Delay is the name of the game if you're a competitor trying to keep a new competitor out. Those have a life of their own. We have done pretty well with those, but we still face impediments. Ideally, statewide franchising at the local level would be the best solution, and that takes state legislation to accomplish that, but from a consumer standpoint that also is the fastest way to get video competition into any given market. In the Southeast we have a lot of statewide franchising, which allows us to deploy faster there than in other areas where we're having to do more work at the local level just to get in the door.
FierceTelecom: Do you see any moves made by regulators to help newer players deal with rising content costs?
Jones: The cost of content is rising. One of the problems is that we have is we have rising fees to pay for retransmission and the cost of content. It really harms our ability to provide competitive video services. If the name of the game is to provide consumer choice and your prices points are unusually high, you're not overly competitive in terms of being able to offer the product our customers would want. The work with that's been done on the Hill with the STELA Act have been helpful, but we need it to be more fair and balanced from a retransmission standpoint.
The earlier rules were designed to protect broadcasters back in the day when cable first came in. Now they are at a point where they may be overprotecting broadcasters to a point where it's not consumer friendly and does not recognize the dynamics of today's market. What we're saying in Congress is the laws need to be modernized to reflect today's market conditions. The baseline issue is they have to get to point where we have fair and reasonable terms for new entrants and that translates into benefits for customers.
FierceTelecom: CenturyLink is a large provider of special access circuits to a host of competitive players. What's your take on the work the FCC is doing to realign special access rules?
Jones: That's a very large business for us and we're participating in the data requests like everyone else. I think the good thing that's going on--although it's time sensitive--is all of the entities have to put data on the table to prove their case. That, I think, will help if prices and costs are as high as they say they are. We obviously think we are competitive, and reform for the sake of reform may not make sense in every case.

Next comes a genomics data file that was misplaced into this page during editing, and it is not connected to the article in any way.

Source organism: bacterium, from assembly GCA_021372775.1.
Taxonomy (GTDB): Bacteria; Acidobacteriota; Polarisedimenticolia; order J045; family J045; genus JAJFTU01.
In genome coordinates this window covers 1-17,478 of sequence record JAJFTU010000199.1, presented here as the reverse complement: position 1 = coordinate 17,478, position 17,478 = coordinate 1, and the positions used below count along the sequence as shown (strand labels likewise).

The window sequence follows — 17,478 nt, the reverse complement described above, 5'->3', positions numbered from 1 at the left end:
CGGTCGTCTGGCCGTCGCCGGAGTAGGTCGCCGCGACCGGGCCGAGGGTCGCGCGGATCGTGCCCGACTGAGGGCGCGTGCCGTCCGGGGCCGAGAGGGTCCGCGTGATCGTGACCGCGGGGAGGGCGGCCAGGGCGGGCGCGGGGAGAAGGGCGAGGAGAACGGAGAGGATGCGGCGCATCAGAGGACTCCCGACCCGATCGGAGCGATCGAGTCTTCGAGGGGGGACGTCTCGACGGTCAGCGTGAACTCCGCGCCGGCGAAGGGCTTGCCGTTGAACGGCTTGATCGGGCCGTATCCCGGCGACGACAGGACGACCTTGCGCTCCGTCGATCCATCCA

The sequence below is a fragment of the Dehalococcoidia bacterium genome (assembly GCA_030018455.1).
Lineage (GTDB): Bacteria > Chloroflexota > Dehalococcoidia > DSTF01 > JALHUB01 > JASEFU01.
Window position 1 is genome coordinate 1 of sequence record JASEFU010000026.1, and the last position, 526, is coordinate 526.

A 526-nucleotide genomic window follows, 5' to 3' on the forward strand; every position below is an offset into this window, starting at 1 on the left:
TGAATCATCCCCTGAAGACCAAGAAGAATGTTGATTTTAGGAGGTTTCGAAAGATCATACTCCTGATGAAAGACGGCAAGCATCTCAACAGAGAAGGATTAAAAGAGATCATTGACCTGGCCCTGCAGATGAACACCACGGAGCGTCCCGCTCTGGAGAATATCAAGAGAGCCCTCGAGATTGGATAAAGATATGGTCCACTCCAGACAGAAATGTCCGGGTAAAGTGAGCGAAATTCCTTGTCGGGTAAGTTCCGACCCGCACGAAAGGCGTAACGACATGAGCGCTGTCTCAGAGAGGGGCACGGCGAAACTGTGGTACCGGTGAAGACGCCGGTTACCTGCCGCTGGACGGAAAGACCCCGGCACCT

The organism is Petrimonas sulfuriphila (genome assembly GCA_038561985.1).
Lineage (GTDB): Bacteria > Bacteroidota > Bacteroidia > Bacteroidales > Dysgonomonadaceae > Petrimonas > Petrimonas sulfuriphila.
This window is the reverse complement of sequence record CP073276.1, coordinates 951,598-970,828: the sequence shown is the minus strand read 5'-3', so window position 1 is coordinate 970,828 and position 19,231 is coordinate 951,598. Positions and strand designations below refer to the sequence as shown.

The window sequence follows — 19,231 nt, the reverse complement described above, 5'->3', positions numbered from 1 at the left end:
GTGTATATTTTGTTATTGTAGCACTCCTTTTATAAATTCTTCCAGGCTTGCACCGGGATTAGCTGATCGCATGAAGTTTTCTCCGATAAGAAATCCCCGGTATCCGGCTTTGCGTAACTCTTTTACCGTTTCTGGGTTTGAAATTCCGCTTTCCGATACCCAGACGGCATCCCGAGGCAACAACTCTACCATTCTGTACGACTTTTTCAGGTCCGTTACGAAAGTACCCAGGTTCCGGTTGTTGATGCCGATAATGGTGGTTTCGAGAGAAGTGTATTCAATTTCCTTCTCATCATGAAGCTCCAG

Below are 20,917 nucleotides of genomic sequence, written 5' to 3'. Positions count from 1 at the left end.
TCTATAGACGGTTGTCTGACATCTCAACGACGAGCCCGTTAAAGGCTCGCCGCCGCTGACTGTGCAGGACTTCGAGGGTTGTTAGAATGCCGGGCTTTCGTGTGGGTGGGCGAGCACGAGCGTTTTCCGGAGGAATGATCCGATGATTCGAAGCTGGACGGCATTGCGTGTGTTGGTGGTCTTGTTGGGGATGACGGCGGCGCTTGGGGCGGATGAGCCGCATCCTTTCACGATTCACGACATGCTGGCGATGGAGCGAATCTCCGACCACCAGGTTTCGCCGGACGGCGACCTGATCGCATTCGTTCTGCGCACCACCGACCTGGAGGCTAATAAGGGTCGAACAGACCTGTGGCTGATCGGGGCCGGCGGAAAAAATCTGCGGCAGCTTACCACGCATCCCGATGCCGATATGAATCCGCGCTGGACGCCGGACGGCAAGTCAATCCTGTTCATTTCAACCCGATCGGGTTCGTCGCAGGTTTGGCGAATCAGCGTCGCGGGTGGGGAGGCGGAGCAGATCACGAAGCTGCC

What I can't judge is how quickly the FCC is going to be able to move on this issue. It's very complex and there are a lot of entities involved in the process. Our goal would be to go with the market-based rates today and are justified and can uphold through the data that we're preparing to show that the markets are competitive and the rates are reasonable. The issue is how fast the commission can really move on it.
FierceTelecom: Another issue tied closely with special access is the IP transition, something CenturyLink is trialing with two CLECs in Las Vegas. Can you share any insights on how this has gone so far?
Jones: The trial is going forward. I am pretty sure we're still waiting for the FCC to sign off that. The trial the way it's presented is more of a business VoIP trial with two CLECs that have agreed to work with us on that. We know it's different from the AT&T (NYSE: T) trial and will probably show a different perspective and cover more ground to determine where any pressure points will be in an IP transition. We believe our IP transition in general is going to be a fairly long process. We have a large number of switches and we have a plan for that, and it will be costly too, but we won't be able to do that at lightning speed. It will be on more of a gradual, per market basis transition. We think this trial in Vegas be a good illustration of what works and what does not.
FierceTelecom: Rural broadband expansion is also key issue for CenturyLink, something you'll be able to work forward with the FCC's Connect America Fund II (CAF II) program. How do you see that playing out and the potential benefits to serve customers you could not before?
Jones: We serve a lot of rural America and have some very remote exchanges and metropolitan ones. Back in 2012 through 2013, CAF-I was one-time funding for broadband deployment, and we accepted about $75 million of that. We're now into CAF-II and this is more of a long-term part of the process. We have spent a long time modeling this for a number of months as the commission made tweaks and changes as they move closer towards releasing an order. It's a very complex process for us and the model was not released until recently, so we had to wait, dancing in the dark, not knowing what we had to work with.
We do have a lot more clarity now, and we think our opportunity is going to be roughly $500 million a year in terms of available money we would have the opportunity to pursue if we want to meet the 10/1 Mbps broadband service commitment that goes with the money. We have a lot of markets to look at, and we're careful to understand the money we would receive, but also the capex we'd have to deploy as part of the match that goes with that. Our goal would be to continue to enable as many households as we can in some of these markets, which for the most part if they were economic we probably would have deployed there by now.